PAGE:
The following morning I had to say goodbye, and then write down some plans for zone meeting.  I pretty much knew what I was going to say, and just had to write it on paper so I wouldn't forget anything.

Zone meeting went pretty well.  First Elder Naylow started it off with accounting and other stuff.  Then Elder Domincel, the AP, did a follow up of last month’s zone meeting.  Then he and I led a session about balancing time.  We talked about evaluating our area and then choosing how to best use our time amongst less actives, investigators, and recent converts.  We had did an activity that turned out to be a way fun.  We got out a ton of chairs, and Elder Naylor and I put sticky notes on them.  We had three elders stack chairs, each elder stacking chairs with a different color sticky note.  In the end we compared the stacks.  Then Elder Naylor trained about teaching doctrine to change behavior.  I then finished it up with a training about inviting, committing, and following up with investigators.  Most people were way dead.  I don't know why. They didn't stay up near as late as I did!  I tried to make it a great discussion, but no one was offering insights.  I said some funny things and got some more people involved.  I said stuff like "Remember when Elder Bednar came, and we had a great discussion with him?  I know I'm not Elder Bednar, but we could at least give it a shot."  Even at the end of it, some people where just too dead to interact.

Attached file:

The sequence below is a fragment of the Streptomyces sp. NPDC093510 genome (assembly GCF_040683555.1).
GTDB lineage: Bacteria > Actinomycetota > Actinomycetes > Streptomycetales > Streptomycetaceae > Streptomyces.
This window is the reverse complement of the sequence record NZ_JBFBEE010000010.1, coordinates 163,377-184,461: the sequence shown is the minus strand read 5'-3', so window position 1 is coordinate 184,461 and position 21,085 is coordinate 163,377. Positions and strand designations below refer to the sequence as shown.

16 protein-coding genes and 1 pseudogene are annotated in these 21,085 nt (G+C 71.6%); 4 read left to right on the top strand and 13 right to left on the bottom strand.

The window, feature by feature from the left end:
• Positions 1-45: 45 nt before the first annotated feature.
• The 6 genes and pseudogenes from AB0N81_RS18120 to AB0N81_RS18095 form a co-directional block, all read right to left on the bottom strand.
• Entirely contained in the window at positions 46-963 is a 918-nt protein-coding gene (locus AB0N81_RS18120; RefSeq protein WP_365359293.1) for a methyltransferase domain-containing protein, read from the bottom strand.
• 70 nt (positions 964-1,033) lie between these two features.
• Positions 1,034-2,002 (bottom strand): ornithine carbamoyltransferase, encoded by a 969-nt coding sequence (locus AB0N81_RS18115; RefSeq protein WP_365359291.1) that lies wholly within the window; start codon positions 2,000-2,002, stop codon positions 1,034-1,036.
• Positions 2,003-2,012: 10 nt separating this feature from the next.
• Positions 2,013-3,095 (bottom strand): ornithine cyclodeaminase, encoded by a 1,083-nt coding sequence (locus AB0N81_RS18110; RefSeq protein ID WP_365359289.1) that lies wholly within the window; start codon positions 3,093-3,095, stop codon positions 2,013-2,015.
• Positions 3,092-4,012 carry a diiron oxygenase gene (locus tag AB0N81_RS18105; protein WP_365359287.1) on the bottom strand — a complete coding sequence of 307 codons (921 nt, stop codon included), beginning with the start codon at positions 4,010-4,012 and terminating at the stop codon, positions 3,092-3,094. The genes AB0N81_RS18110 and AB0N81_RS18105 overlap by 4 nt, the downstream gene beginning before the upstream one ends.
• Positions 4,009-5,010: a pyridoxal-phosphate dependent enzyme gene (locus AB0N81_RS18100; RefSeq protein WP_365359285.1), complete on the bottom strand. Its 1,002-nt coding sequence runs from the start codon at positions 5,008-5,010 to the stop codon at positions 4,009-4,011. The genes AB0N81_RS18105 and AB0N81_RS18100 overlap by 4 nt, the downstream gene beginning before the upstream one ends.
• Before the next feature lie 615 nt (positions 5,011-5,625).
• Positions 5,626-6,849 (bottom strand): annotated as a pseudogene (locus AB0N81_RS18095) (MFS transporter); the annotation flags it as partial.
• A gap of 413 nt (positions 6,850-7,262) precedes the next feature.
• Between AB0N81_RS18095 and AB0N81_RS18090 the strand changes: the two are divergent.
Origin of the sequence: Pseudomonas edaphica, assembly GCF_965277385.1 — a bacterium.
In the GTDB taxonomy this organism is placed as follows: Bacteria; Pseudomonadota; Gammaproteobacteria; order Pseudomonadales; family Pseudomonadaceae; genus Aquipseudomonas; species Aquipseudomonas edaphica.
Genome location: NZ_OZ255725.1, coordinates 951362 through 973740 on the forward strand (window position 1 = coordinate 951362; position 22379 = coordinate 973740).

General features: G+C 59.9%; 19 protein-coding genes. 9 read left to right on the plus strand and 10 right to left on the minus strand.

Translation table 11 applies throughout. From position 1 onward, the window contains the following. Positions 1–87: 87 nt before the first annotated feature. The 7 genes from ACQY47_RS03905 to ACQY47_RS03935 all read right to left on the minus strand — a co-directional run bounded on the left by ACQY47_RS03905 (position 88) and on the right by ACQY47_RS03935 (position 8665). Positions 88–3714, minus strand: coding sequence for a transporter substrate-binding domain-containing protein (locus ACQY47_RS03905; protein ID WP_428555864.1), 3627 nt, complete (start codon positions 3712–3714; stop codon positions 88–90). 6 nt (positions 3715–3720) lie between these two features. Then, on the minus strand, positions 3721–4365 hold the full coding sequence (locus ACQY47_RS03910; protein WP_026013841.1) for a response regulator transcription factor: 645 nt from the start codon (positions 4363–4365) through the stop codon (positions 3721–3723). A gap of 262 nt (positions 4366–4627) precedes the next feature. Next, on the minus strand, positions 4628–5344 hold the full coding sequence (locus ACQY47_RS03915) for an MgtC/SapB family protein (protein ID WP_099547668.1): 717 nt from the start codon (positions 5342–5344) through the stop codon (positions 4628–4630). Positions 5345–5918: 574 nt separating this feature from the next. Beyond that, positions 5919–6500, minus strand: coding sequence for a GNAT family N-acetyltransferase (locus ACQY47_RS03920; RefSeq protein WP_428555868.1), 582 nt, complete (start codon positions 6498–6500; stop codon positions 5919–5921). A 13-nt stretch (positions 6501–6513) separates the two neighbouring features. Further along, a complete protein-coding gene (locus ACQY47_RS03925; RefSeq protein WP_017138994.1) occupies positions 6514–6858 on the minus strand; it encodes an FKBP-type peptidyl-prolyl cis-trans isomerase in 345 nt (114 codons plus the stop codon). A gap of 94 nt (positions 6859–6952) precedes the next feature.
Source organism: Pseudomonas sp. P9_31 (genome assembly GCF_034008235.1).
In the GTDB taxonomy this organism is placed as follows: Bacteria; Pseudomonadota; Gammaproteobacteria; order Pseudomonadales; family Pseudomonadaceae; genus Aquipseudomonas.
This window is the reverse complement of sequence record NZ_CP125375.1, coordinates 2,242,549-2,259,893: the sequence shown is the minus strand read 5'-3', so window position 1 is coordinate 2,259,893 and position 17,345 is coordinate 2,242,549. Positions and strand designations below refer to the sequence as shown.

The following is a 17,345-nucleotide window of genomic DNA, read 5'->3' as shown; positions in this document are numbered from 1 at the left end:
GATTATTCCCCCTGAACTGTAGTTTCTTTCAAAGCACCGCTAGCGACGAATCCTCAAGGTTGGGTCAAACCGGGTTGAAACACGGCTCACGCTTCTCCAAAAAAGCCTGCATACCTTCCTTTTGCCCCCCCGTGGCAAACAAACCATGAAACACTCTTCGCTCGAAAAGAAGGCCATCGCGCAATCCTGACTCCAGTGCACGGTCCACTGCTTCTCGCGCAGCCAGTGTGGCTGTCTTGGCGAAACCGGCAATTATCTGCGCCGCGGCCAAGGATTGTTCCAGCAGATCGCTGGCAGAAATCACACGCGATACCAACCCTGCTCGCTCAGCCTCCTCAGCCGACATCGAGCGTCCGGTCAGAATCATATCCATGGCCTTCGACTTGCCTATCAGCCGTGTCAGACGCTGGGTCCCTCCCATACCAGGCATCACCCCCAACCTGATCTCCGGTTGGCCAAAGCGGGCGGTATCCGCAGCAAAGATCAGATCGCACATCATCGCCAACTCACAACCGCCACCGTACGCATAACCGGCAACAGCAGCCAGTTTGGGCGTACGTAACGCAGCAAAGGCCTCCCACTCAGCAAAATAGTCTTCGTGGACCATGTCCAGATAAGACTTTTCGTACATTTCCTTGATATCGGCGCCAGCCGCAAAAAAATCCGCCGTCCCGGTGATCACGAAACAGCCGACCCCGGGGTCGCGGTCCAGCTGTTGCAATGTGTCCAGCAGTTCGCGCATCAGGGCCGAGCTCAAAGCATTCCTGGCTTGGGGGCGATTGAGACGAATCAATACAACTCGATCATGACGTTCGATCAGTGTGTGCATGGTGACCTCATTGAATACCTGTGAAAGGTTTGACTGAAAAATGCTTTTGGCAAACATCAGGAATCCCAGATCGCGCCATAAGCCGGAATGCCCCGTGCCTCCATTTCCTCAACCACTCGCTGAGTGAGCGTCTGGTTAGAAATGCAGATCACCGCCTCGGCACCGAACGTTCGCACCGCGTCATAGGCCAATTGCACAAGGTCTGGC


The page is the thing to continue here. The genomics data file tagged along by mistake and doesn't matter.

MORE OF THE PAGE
Most people said they enjoyed zone meeting a lot.  That means something to me, because up until I went to Antique I always dreaded zone meetings.

Maria came home, and we had our first lesson with her since she returned.  Elder Galloway wanted to come because he was getting transferred and wanted to say goodbye to them.  It was one of the best lessons I have had in my mission.  The spirit was super strong.  We had the most crazy follow up ever.  She let us know where she had been, what she had done, and how she felt.  We then moved on to what her desires were.  We hardly taught anything.  We just asked questions for about an hour.  The spirit kept on getting stronger and stronger.  By the end of the discussion, Maria had committed to never break the Word of Wisdom again, and to be baptized November 10.  I felt so good.  Elder Galloway let me know afterwards that the lesson had "made his mission."  We left her with an assignment to read the story of the prodigal son in Luke 15.